I would agree it’s a bit of an overall sim thing, though. Infinitely rigid chassis with rigid camera mounts, and likely no engine vibration transmitted to the camera (for an extreme example of bad camera mounting: http://www.youtube.com/watch?v=xpwLcfzm760 ). And of course, when a game tries to add those effects to look more realistic, we tend to get mad at them for using ‘gimmicks’ (Shift comes to mind). Same with the audio, really. People tend to use onboard camera footage to justify whether a sim did a good job of capturing car audio or not, when most onboards are tiny, low quality mics that are distorting due to the high volumes.

        As a quick test, though, put your thumb right on the top of the dash of the real car’s video (in the article), then watch as the dash’s location changes as he goes around the course. It looks to me like at least part of the motion we’re seeing is that of the camera mount, rather than the car’s chassis itself.

      • Hurdy Hurdy

        How are the wheel movements going to match?

        One is a real video, the other represents someone driving a car in a sim, who obviously was making different steering inputs to the real life driver.

        Or are you saying if you ran a lap in a sim in car and then we compared it to a real life clip from the same track, that your steering inputs would be identical to he real life clip?

        Check the AC clip below and compare the steering, certainly not identical.

      • stabiz

        I would like to point out that the main difference is in setup/weather. I clearly have more understeer than he does, making me use more steering lock earlier. Just a few degrees lower temperatures in iRacing (Grand Am runs the same track with this car in slightly different weather) makes the car slower but also shifts the balance a bit, giving more front bite and oversteer with the same setup.

        Also, this was not an attempt at making it look similar, that is the pole position lap from RUF Cup this week, just slowed down playback to match better, and I was surprised when I saw that video and how similar you drive to go fast in the sim.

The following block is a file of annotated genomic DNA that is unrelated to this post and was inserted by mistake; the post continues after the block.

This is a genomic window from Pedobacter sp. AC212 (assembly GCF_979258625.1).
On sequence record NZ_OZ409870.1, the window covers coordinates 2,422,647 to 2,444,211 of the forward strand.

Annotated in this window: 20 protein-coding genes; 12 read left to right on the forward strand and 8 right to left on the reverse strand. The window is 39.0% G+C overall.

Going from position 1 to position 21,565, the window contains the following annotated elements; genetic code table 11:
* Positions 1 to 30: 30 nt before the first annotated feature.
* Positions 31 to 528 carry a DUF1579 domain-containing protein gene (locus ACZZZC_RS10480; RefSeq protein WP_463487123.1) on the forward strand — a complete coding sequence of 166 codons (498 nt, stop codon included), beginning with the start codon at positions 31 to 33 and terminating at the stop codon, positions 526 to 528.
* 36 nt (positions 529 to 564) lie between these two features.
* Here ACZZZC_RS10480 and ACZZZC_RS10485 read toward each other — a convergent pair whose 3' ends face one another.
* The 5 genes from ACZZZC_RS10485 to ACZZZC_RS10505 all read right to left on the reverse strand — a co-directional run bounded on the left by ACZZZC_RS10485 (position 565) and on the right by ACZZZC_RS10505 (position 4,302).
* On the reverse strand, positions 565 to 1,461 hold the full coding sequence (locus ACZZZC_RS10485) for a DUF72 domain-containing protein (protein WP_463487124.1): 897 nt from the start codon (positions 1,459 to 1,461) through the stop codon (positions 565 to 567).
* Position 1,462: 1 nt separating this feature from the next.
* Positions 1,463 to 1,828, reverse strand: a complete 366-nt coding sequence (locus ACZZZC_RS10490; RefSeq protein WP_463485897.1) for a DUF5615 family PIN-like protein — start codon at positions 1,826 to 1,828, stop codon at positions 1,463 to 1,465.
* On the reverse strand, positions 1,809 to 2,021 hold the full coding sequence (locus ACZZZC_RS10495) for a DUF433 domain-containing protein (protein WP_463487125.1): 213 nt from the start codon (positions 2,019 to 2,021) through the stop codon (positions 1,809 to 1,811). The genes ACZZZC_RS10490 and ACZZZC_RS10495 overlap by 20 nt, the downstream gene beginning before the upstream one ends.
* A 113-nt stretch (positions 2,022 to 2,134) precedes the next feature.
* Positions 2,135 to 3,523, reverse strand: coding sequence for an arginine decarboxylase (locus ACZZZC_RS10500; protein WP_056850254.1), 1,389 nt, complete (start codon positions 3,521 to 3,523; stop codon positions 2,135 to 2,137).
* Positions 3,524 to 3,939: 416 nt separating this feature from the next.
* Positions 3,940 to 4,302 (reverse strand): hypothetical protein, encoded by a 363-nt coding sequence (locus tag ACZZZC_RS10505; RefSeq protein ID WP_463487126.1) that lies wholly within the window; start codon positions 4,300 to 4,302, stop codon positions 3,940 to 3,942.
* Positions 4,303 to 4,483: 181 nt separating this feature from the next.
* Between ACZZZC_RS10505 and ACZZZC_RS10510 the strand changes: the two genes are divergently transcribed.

• John Karagiannis

    For a laser scanned track Interlagos shows rather “flat” in iRacing, judging at least by the amount of car wobble in the real footage.

    • Anonymous

      I mentioned below, put a reference point on your monitor and you’ll see the car’s dash on the left moving, indicating the camera mount is moving. That means not all of that wobble is the chassis, so the iRacing clip should seem more smooth since it’s a ‘perfect’ camera mount.

    • fkkamil

      Your conclusion is flat.

      • John Karagiannis

        Your sense o’ humor is wobbly.

      • fkkamil

        Beacuse your comment was like “haters gonna hate”. U guys still compare shaking poor GoPro video with perfectly mounted virtual cam in iR. You musn’t judge track bumps by camera shake. It makes no sense.

      • John Karagiannis

        Chill out pal, I am no hater, just my sense from the video. Moreover, there is no such thing as “perfectly mounted virtual camera”.

      • Anonymous

        What do you think about the in-game camera makes it not ‘perfectly mounted’? What he means is that the camera has no inertia and the mounting is perfectly rigid, whereas a Go Pro camera will wiggle and shake within its mount.

        In other words, a sim camera captures the chassis movement, while a real camera ends up adding the chassis movement and that of the vibration and acceleration of the car.

        I use Motion Cockpit View in iRacing, which makes the driving view move in response to the car’s acceleration. That’s the motion missing in the above video that’s present in the real car, it’s a result of the cameras being different, not the track being flatter.

  • http://dj0100.com/ 0100

    This car is so much fun. I was pretty much done with iRacing and just running AC and loving it. I gave iRacing one last chance and bought the Porsche… Honestly haven’t touched AC since. Awesome car (not 100% perfect) and awesome online racing!!!